Oxidation of Potassium Iodide by Hydrogen Peroxide
Two colorless solutions are mixed, and after several seconds, the mixture suddenly turns deep blue.
Procedure presents an example of a typical clock reaction.
Sudden change from colorless to deep blue can be explained by the following sequence of reactions:
- 3 I- (aq) + H2O2 (aq) + 2 H+ (aq) → I3- (aq) + 2 H2O (l) (slow)
- I3- (aq) + 2 S2O32- (aq) → 3 I- (aq) + S4O62- (aq) (fast)
- 2 I3- (aq) + starch (aq) → starch-I5- complex (aq) + I- (aq)
Equation (1) indicates that in an acidic solution, iodide ions are oxidized by hydrogen peroxide to triiodide ions.
These triiodide ions are reduced back to iodide ions by thiosulfate ions, equation (2).
Reaction (2) is much faster than reaction (1) – it consumes triiodide ions as fast as they are formed.
This prevents any readily apparent reaction of equation (3). However, after all of the thiosulfate ions have been consumed by the reaction of equation (2), triiodide ions react with starch to form the blue starch-pentaiodide complex.
- Stock solution 2.0 M sulfuric acid, H2SO4: Take 120 mL distilled water and add 22 mL concentrated sulfuric acid – dilute to 200 mL with water – allow to cool.
- Stock solution 1.0 M potassium iodide, KI: Dissolve 33.2 g KI in 160 mL distilled water – dilute to 200 mL. (The iodide ions in this solution will be oxidized slowly by oxygen in the air. The product is molecular iodine, I2, which darkens the solution. This air oxidation can be retarded by preparing the solution with water that has been deoxygenated by boiling or by passing nitrogen gas through it, and then storing the solution in an air tight container.)
- Stock solution 1% starch: Bring 100 mL distilled water to a boil. Make a slurry of 2.0 g soluble starch in 4 mL water. Pour slurry into boiling water – boil 5 minutes – dilute to 200 mL – allow to cool.
- Stock solution 3% hydrogen peroxide, H2O2 – available at local pharmacy.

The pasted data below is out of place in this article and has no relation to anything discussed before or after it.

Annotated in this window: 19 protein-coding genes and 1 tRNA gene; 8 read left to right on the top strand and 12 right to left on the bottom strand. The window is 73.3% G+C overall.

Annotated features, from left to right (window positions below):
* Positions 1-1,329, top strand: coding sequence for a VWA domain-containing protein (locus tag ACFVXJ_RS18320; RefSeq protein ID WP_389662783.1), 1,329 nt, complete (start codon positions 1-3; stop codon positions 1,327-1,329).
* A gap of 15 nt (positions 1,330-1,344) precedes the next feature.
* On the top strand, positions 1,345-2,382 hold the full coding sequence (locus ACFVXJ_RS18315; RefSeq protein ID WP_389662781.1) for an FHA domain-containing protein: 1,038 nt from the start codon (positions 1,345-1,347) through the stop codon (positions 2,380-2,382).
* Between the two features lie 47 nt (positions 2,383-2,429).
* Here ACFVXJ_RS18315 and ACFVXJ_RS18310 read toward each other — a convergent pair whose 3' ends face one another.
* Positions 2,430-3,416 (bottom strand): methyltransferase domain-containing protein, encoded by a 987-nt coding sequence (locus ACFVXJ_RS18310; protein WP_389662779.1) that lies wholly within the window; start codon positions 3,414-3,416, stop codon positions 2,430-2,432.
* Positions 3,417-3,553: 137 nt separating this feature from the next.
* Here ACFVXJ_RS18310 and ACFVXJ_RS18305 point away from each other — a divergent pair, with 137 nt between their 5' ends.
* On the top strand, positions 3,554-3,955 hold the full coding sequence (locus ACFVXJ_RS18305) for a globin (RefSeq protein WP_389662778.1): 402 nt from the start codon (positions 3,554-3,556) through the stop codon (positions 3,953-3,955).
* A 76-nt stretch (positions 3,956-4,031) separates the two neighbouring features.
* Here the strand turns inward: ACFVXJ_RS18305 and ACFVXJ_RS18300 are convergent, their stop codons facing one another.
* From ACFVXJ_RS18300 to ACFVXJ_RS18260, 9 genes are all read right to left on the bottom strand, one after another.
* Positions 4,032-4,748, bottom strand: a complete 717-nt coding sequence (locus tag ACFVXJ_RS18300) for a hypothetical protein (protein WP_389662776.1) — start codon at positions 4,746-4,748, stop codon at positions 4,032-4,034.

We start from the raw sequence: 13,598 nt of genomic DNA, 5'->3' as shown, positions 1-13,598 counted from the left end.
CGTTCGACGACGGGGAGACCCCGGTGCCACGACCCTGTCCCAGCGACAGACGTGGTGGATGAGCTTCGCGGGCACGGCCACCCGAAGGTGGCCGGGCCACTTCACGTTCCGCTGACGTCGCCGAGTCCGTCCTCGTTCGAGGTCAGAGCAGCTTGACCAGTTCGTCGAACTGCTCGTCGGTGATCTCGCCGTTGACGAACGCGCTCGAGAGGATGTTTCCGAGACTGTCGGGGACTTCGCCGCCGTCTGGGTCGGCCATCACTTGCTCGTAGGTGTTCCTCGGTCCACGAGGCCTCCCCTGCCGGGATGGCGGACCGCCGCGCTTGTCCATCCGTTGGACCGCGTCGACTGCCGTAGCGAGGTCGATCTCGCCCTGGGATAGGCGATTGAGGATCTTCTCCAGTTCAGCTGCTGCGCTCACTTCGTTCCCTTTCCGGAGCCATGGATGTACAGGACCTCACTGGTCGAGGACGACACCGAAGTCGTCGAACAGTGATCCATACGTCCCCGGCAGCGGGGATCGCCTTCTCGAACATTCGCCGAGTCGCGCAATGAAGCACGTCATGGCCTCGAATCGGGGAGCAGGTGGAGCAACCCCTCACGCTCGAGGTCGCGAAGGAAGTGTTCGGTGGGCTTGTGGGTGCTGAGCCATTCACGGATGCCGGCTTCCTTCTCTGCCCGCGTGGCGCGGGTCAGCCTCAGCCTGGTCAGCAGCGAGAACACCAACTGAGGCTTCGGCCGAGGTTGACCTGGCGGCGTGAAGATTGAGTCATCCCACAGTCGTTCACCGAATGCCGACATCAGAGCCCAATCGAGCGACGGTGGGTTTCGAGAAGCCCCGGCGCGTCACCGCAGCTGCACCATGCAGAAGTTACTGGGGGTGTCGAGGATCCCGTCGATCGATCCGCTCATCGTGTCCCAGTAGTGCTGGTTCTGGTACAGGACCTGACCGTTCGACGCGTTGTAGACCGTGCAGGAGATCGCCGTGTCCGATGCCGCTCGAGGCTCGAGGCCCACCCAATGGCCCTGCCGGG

- 0.20 g sodium thiosulfate, Na2S2O3
- Glassware: 2x 600 mL beakers, 250 mL graduated cylinder, 250 mL beaker, stirring rod
- In a 250 mL graduated cylinder, combine 25 mL of 2.0 M H2SO4 and 25 mL of 3% H2O2. Dilute the solution to 250 mL with distilled water. Pour the solution back and forth between the graduated cylinder and one of the 600 mL beakers to mix the solution. Leave the solution in the beaker. (This solution is 0.20 M in H2SO4 and 0.09 M in H2O2.)
- In a 250 mL beaker, dissolve 0.20 g Na2S2O3 in 50 mL of distilled water. Rinse the 250 mL graduated cylinder with distilled water. Add the Na2S2O3 solution, 13 mL 1.0 M KI, and 10 mL of 1% starch solution to the cylinder. Dilute the mixture to 250 mL with distilled water. Pour the solution back and forth between the graduated cylinder and the remaining 600 mL beaker to mix the solution. Leave the solution in the beaker. (This solution is 0.052 M in KI and 0.0032 M in Na2S2O3.)
- Place the two 600 mL beakers side by side on the display table and put a stirring rod in one of the beakers.
Quickly pour the contents of one beaker into the other, stir the mixture, and begin timing. The mixture will remain colorless for about 20-25 seconds and then suddenly turn deep blue.
Because sulfuric acid is both a strong acid and a powerful dehydrating agent, it must be handled with great care. The dilution of concentrated H2SO4 is a highly exothermic process and releases sufficient heat to cause burns. Therefore, when preparing dilute solutions from the concentrated acid, always add the acid to water slowly, and with stirring.
The 3% hydrogen peroxide solution can irritate the skin and eyes.
Waste solutions should be flushed down the drain with water.